[0118] Specific examples of the nitroxyl radical include a stable radical having a peridinoxy ring shown in [Formula 19] below, a stable radical having a pyrrolidinoxy ring shown in [Formula 20], a stable radical having a pyrrolinoxy ring shown in [Formula 21], and a stable radical having a nitronyl nitroxide structure shown in [Formula 22].

##STR00010##

[0119] In [Formula 19] to [Formula 22], each of R.sup.8 to R.sup.10 and R.sup.A to R.sup.L is independently a hydrogen atom, a substituted or unsubstituted, aliphatic or aromatic hydrocarbon group of which the carbon number is 1 to 30, a halogen group, a hydroxyl group, a nitro group, a nitroso group, a cyano group, an alkoxy group, an aryloxy group or an acyl group. In [Formula 22], n.sup.4 is an integer of 2 or more.

[0120] Specific examples of the nitroxyl radical include a radical having a trivalent hydrazyl group shown in [Formula 23] below, a radical having a trivalent verdazyl group shown in [Formula 24], and a radical having an aminotriazine structure shown in [Formula 25].

##STR00011##

[0121] In [Formula 23] to [Formula 25], each of R.sub.11 to R.sub.19 is independently a hydrogen atom, a substituted or unsubstituted, aliphatic or aromatic hydrocarbon group of which the carbon number is 1 to 30, a halogen group, a hydroxyl group, a nitro group, a nitroso group, a cyano group, an alkoxy group, an aryloxy group or an acyl group.

[0122] Polymers having radicals shown in [Formula 14] to [Formula 25] have a good stability, and as a result, they can be stably used in a photoelectric conversion element or an energy storage element, and it is therefore possible to realize a photoelectric conversion element having a good stability and having a good response speed.

[0123] Example polymers having a stable radical include, for example, nitroxyl radical polymers shown in [Formula 26] to [Formula 29] below.

##STR00012##

[0124] In [Formula 26] to [Formula 29], n denotes the number of repetitions (corresponding to the degree of polymerization) for the unit, and n is an integer of 1 or more and the upper limit thereof is 100,000, for example.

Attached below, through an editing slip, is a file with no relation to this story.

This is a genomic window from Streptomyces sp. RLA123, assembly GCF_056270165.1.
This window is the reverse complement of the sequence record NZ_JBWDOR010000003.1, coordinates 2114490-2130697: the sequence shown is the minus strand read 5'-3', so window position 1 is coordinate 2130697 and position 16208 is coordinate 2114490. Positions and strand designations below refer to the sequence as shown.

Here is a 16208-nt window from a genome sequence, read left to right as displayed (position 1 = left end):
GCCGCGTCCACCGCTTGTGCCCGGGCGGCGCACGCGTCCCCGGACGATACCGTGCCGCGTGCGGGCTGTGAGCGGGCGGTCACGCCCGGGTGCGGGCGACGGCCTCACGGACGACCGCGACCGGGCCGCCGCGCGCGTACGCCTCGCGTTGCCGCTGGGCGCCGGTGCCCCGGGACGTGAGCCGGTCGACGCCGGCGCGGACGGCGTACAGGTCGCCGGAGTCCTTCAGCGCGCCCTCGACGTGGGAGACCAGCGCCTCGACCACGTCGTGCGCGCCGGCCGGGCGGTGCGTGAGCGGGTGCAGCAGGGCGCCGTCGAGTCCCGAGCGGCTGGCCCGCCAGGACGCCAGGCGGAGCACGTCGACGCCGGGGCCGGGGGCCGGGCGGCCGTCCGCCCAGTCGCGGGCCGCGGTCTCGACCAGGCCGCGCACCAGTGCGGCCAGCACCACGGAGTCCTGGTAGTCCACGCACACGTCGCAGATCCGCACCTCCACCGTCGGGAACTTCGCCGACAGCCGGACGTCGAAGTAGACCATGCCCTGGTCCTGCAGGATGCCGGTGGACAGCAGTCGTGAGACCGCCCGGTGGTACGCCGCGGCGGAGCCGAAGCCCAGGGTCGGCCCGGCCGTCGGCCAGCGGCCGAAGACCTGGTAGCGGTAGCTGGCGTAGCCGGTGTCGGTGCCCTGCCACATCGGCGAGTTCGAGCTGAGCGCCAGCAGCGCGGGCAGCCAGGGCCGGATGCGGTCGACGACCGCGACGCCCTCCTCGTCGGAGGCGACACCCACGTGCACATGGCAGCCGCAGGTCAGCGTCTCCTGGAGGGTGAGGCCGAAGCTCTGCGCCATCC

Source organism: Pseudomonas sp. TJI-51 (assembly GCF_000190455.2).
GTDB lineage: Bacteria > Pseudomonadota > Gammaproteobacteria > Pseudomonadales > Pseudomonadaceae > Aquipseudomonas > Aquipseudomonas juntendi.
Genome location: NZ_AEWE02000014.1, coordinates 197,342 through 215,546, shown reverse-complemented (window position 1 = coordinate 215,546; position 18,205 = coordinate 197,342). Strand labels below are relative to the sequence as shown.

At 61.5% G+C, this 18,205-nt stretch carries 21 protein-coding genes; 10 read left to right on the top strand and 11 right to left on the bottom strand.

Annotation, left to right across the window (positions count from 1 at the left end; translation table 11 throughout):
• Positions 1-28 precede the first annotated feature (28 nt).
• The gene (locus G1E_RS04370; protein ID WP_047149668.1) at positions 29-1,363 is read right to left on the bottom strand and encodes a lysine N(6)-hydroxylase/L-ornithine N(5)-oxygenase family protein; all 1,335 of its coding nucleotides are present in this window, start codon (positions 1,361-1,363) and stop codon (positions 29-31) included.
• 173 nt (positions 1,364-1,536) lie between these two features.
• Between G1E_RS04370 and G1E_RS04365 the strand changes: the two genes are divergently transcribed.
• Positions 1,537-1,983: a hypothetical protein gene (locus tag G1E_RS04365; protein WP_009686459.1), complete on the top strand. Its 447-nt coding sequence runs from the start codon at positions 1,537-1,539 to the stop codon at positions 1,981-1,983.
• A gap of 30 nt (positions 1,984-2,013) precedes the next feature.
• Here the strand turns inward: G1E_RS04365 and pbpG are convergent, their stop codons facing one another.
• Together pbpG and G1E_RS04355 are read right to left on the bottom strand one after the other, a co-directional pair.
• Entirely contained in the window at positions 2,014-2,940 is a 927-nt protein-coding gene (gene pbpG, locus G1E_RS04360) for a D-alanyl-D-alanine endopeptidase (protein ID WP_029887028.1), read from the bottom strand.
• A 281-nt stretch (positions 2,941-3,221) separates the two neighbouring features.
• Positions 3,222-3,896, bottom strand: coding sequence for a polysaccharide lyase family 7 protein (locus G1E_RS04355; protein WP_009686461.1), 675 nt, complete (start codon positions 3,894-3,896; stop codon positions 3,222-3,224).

[0125] A polymer gel layer preferably further includes a conductive aid. While a polymer gel having a stable radical as an oxidation-reduction part is conductive in an electrolyte solution, the internal resistance thereof can be further lowered by mixing a conductive aid therewith. Therefore, it is possible to increase the charge-discharge capacity of the photoelectric conversion element and to increase the discharge rate thereof. A conductive aid is, for example, a low-resistance fine particle, and examples thereof include a conductive carbon, graphite, a simple metal and an impurity-doped semiconductor. Particularly, a carbon material such as a vapor-grown carbon fiber and a carbon nanotube can be used suitably, for example. The particle diameter of the fine particle is, for example, 1 nm to 100 .mu.m, preferably 1 nm to 10 .mu.m, and more preferably 1 nm to 1 .mu.m. Particles having a high aspect ratio may also be used.

[0126] <Charge Storage Electrode>

[0127] The charge storage electrode 55A includes, for example, the oxide conductive layer 54, the metal layer 56 formed on the oxide conductive layer 54, and the charge storage layer 58 formed on the metal layer 56, as described above. Other than a mixture of tungsten oxide and conductive carbon, the charge storage layer 58 can be formed by using a resin with graphite dispersed therein (an active substance for a capacitor), an oxidation-reduction substance (e.g., a polymer compound that can be oxidized and reduced) such as poly decamethylferrocene, or a conductive polymer such as polypyrrole described in Patent Document No. 1, for example.

[0128] Note that a photoelectric conversion element according to another embodiment of the present invention includes a photocathode, for example, instead of the photoanodes 15A, 15B and 15C of the photoelectric conversion elements 200A to 200C described above. Such a photoelectric conversion element also has the electricity storing function. The photocathode may be one with a sensitizer supported on a nickel oxide, for example.